C’s scanf function represents one method for reading in values entered by the user (via the keyboard) and storing them in program variables. The scanf function can be a bit picky about the exact format in which the user enters data, which means that it is not very robust to badly formed user input. In the I/O section, we discuss more robust ways of reading input values from the user. For now, remember that if your program gets into an infinite loop due to badly formed user input, you can always type CONTROL-C (simultaneously press and hold the Ctrl and c keys) to terminate it.

Reading in input is handled differently in Python and C: Python uses the input function to read in a value as a string, and then the program converts the string value to an int; and C uses scanf to read in an int value and to store it at the location in memory of an int program variable (e.g. &num1). Table 2 displays example programs for reading user input values in Python and C:

Table 2. Comparison of methods for reading input values in Python and C.
Python version C version
# Python input example

def main():

    num1 = input("Enter a number:")
    num1 = int(num1)
    num2 = input("Enter another:")
    num2 = int(num2)

    print("%d + %d = %d" % (num1, num2, (num1+num2)))

# call the main function:
/* C input (scanf) example */
#include <stdio.h>

int main() {
    int num1, num2;

    printf("Enter a number: ");
    scanf("%d", &num1);
    printf("Enter another: ");
    scanf("%d", &num2);

    printf("%d + %d = %d\n", num1, num2, (num1+num2));

    return 0;

When run, both programs read in two values (30, and 67 in this example):

Enter a number: 30
Enter another: 67
30 + 67 = 97

Like printf, scanf takes a format string that specifies the number and type of values to read in (e.g., "%d" specifies one int value). The scanf function skips over leading and trailing whitespace as it reads in a numeric value, so its format string only needs to contain a sequence of formatting placeholders, usually with no whitespace or other formatting characters between the placeholders in its format string. The arguments for the placeholders in the format string specify the locations of program variables into which the values read in will be stored. Prefixing the name of a variable with the & operator produces the location of that variable in the program’s memory — the memory address of the variable. The pointers section discusses the & operator in more detail. For now, we use it only in the context of the scanf function.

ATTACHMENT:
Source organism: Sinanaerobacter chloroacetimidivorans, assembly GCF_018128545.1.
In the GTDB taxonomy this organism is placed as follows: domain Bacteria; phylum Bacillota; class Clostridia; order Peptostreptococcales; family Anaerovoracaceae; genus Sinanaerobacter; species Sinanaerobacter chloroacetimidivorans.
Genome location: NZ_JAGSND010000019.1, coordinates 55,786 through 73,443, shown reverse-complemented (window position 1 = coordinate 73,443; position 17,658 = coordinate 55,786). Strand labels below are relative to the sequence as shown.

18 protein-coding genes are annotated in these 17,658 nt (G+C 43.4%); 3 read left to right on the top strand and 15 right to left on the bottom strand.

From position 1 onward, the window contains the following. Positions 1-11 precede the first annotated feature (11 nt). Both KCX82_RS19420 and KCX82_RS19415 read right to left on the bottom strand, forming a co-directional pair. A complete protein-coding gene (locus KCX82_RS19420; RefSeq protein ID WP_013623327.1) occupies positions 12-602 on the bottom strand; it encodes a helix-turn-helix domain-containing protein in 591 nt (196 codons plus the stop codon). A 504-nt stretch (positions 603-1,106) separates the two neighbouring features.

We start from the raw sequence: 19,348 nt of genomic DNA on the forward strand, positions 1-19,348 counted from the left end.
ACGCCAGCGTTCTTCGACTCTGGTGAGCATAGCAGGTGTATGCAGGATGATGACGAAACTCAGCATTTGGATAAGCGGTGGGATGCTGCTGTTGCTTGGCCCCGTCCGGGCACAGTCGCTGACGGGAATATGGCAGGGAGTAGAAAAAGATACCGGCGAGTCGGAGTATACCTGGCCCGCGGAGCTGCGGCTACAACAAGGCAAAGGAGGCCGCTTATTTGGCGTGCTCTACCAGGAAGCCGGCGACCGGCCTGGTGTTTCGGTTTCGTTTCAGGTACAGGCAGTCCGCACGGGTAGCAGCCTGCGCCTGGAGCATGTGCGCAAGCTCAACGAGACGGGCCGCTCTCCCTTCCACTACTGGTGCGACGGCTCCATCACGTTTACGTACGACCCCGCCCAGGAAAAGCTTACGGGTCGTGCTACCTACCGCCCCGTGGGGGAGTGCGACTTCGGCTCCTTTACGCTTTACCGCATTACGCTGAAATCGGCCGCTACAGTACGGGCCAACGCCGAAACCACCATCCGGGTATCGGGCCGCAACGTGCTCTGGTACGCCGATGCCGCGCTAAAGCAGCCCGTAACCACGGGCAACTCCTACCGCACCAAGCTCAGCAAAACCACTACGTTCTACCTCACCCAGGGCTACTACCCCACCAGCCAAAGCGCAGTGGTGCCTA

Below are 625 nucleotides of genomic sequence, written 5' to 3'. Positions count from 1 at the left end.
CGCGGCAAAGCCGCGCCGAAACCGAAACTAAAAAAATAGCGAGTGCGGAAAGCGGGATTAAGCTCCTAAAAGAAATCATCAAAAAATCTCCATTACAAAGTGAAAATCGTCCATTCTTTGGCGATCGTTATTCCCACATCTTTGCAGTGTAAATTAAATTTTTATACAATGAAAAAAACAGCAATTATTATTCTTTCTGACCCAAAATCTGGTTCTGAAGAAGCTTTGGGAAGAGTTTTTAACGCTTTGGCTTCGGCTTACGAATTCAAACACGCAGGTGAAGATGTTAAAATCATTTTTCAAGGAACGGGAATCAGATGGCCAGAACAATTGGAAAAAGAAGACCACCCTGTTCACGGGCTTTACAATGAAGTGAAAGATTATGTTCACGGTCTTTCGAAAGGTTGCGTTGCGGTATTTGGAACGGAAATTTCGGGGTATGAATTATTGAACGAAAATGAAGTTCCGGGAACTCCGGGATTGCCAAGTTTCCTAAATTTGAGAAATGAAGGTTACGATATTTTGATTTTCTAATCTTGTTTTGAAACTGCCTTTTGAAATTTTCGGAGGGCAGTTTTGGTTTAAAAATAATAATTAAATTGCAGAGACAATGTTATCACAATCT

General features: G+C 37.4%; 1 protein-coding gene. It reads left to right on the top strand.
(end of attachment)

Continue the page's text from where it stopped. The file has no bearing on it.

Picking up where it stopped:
Here’s another scanf example, where the format string has placeholders for two values: the first an int, the second a float:

int x;
float pi;

// read in an int value followed by a float value ("%d%g")
// store the int value at the memory location of x (&x)
// store the float value at the memory location of pi (&pi)
scanf("%d%g", &x, &pi);

When inputting data to a program via scanf, individual numeric input values must be separated by at least one whitespace character. However, because scanf skips over additional leading and trailing whitespace characters (e.g. spaces, tabs, newlines), a user could enter input values with any amount of space before or after each input value. For example, if a user enters the following for the call to scanf above, scanf will read in 8 and store it in the x variable, and read in 3.14 and store it in the pi variable:

          8                   3.14